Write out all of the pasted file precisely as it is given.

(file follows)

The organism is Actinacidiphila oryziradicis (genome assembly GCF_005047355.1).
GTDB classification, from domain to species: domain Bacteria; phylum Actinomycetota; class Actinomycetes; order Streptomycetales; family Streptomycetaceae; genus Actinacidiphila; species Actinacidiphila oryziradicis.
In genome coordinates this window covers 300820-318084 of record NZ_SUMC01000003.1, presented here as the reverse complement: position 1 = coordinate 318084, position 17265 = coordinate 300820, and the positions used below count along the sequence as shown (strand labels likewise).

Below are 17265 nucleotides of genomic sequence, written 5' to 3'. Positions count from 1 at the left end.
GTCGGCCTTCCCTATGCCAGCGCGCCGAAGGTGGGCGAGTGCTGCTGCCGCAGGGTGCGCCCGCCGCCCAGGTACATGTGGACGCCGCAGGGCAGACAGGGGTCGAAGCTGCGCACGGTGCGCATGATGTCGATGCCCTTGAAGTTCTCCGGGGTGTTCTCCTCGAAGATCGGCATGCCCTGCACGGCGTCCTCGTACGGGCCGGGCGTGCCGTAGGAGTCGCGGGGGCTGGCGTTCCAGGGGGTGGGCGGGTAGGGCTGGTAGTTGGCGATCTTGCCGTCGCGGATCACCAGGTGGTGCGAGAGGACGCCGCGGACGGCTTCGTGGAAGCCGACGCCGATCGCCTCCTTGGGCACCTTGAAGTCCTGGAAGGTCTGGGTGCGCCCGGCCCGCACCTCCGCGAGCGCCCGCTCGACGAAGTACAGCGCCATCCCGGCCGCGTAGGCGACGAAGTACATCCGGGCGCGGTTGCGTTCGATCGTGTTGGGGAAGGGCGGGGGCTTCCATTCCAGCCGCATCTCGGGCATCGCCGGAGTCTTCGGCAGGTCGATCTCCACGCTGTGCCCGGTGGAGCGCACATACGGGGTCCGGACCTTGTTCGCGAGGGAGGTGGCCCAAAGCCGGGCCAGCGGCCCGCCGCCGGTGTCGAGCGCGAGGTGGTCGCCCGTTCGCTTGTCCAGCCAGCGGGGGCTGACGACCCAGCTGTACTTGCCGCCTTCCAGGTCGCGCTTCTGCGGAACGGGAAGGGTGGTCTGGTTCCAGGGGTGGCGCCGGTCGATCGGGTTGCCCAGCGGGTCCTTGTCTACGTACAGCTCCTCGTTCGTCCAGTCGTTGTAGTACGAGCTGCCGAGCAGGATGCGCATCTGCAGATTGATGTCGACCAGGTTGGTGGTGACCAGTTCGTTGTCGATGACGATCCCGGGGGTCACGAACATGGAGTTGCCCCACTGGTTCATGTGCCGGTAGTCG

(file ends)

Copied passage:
The organism is Actinacidiphila oryziradicis (genome assembly GCF_005047355.1).
GTDB classification, from domain to species: domain Bacteria; phylum Actinomycetota; class Actinomycetes; order Streptomycetales; family Streptomycetaceae; genus Actinacidiphila; species Actinacidiphila oryziradicis.
In genome coordinates this window covers 300820-318084 of record NZ_SUMC01000003.1, presented here as the reverse complement: position 1 = coordinate 318084, position 17265 = coordinate 300820, and the positions used below count along the sequence as shown (strand labels likewise).

Below are 17265 nucleotides of genomic sequence, written 5' to 3'. Positions count from 1 at the left end.
GTCGGCCTTCCCTATGCCAGCGCGCCGAAGGTGGGCGAGTGCTGCTGCCGCAGGGTGCGCCCGCCGCCCAGGTACATGTGGACGCCGCAGGGCAGACAGGGGTCGAAGCTGCGCACGGTGCGCATGATGTCGATGCCCTTGAAGTTCTCCGGGGTGTTCTCCTCGAAGATCGGCATGCCCTGCACGGCGTCCTCGTACGGGCCGGGCGTGCCGTAGGAGTCGCGGGGGCTGGCGTTCCAGGGGGTGGGCGGGTAGGGCTGGTAGTTGGCGATCTTGCCGTCGCGGATCACCAGGTGGTGCGAGAGGACGCCGCGGACGGCTTCGTGGAAGCCGACGCCGATCGCCTCCTTGGGCACCTTGAAGTCCTGGAAGGTCTGGGTGCGCCCGGCCCGCACCTCCGCGAGCGCCCGCTCGACGAAGTACAGCGCCATCCCGGCCGCGTAGGCGACGAAGTACATCCGGGCGCGGTTGCGTTCGATCGTGTTGGGGAAGGGCGGGGGCTTCCATTCCAGCCGCATCTCGGGCATCGCCGGAGTCTTCGGCAGGTCGATCTCCACGCTGTGCCCGGTGGAGCGCACATACGGGGTCCGGACCTTGTTCGCGAGGGAGGTGGCCCAAAGCCGGGCCAGCGGCCCGCCGCCGGTGTCGAGCGCGAGGTGGTCGCCCGTTCGCTTGTCCAGCCAGCGGGGGCTGACGACCCAGCTGTACTTGCCGCCTTCCAGGTCGCGCTTCTGCGGAACGGGAAGGGTGGTCTGGTTCCAGGGGTGGCGCCGGTCGATCGGGTTGCCCAGCGGGTCCTTGTCTACGTACAGCTCCTCGTTCGTCCAGTCGTTGTAGTACGAGCTGCCGAGCAGGATGCGCATCTGCAGATTGATGTCGACCAGGTTGGTGGTGACCAGTTCGTTGTCGATGACGATCCCGGGGGTCACGAACATGGAGTTGCCCCACTGGTTCATGTGCCGGTAGTCG